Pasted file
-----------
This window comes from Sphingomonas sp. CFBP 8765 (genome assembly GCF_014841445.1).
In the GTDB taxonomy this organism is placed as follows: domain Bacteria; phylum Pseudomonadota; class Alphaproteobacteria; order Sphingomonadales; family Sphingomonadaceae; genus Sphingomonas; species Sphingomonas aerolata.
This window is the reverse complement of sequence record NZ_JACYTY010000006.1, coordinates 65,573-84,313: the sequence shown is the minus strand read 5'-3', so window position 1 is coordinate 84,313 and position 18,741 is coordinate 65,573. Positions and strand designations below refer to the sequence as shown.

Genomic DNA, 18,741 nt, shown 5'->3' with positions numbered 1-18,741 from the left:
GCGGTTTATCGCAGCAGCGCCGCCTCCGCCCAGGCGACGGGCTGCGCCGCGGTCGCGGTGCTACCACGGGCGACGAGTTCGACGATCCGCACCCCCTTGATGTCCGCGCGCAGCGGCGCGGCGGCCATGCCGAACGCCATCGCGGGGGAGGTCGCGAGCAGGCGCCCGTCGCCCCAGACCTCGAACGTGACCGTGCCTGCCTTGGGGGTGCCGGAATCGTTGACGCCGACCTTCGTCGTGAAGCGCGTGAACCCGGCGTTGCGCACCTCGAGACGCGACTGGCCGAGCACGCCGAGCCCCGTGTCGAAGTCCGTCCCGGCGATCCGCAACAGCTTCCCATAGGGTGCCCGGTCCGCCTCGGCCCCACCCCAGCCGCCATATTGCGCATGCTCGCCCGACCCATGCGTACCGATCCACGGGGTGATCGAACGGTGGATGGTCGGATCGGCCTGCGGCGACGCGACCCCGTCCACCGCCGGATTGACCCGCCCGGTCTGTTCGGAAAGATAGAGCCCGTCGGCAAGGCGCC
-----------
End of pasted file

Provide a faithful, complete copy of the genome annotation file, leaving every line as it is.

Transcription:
This window comes from Sphingomonas sp. CFBP 8765 (genome assembly GCF_014841445.1).
In the GTDB taxonomy this organism is placed as follows: domain Bacteria; phylum Pseudomonadota; class Alphaproteobacteria; order Sphingomonadales; family Sphingomonadaceae; genus Sphingomonas; species Sphingomonas aerolata.
This window is the reverse complement of sequence record NZ_JACYTY010000006.1, coordinates 65,573-84,313: the sequence shown is the minus strand read 5'-3', so window position 1 is coordinate 84,313 and position 18,741 is coordinate 65,573. Positions and strand designations below refer to the sequence as shown.

Genomic DNA, 18,741 nt, shown 5'->3' with positions numbered 1-18,741 from the left:
GCGGTTTATCGCAGCAGCGCCGCCTCCGCCCAGGCGACGGGCTGCGCCGCGGTCGCGGTGCTACCACGGGCGACGAGTTCGACGATCCGCACCCCCTTGATGTCCGCGCGCAGCGGCGCGGCGGCCATGCCGAACGCCATCGCGGGGGAGGTCGCGAGCAGGCGCCCGTCGCCCCAGACCTCGAACGTGACCGTGCCTGCCTTGGGGGTGCCGGAATCGTTGACGCCGACCTTCGTCGTGAAGCGCGTGAACCCGGCGTTGCGCACCTCGAGACGCGACTGGCCGAGCACGCCGAGCCCCGTGTCGAAGTCCGTCCCGGCGATCCGCAACAGCTTCCCATAGGGTGCCCGGTCCGCCTCGGCCCCACCCCAGCCGCCATATTGCGCATGCTCGCCCGACCCATGCGTACCGATCCACGGGGTGATCGAACGGTGGATGGTCGGATCGGCCTGCGGCGACGCGACCCCGTCCACCGCCGGATTGACCCGCCCGGTCTGTTCGGAAAGATAGAGCCCGTCGGCAAGGCGCC